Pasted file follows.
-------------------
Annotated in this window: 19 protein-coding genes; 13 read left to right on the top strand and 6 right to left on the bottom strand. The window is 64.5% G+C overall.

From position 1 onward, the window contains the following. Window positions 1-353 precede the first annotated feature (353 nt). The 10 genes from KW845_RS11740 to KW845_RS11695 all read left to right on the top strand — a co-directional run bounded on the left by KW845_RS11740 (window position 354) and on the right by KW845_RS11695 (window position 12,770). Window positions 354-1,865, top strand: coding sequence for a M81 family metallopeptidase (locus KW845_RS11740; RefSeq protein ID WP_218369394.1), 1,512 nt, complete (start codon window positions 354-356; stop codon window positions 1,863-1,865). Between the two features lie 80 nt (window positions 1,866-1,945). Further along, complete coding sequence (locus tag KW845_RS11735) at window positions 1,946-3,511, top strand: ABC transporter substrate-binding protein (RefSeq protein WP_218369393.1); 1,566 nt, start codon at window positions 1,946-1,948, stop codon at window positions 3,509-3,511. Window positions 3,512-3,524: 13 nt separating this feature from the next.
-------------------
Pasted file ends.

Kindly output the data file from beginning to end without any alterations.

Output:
Annotated in this window: 19 protein-coding genes; 13 read left to right on the top strand and 6 right to left on the bottom strand. The window is 64.5% G+C overall.

From position 1 onward, the window contains the following. Window positions 1-353 precede the first annotated feature (353 nt). The 10 genes from KW845_RS11740 to KW845_RS11695 all read left to right on the top strand — a co-directional run bounded on the left by KW845_RS11740 (window position 354) and on the right by KW845_RS11695 (window position 12,770). Window positions 354-1,865, top strand: coding sequence for a M81 family metallopeptidase (locus KW845_RS11740; RefSeq protein ID WP_218369394.1), 1,512 nt, complete (start codon window positions 354-356; stop codon window positions 1,863-1,865). Between the two features lie 80 nt (window positions 1,866-1,945). Further along, complete coding sequence (locus tag KW845_RS11735) at window positions 1,946-3,511, top strand: ABC transporter substrate-binding protein (RefSeq protein WP_218369393.1); 1,566 nt, start codon at window positions 1,946-1,948, stop codon at window positions 3,509-3,511. Window positions 3,512-3,524: 13 nt separating this feature from the next.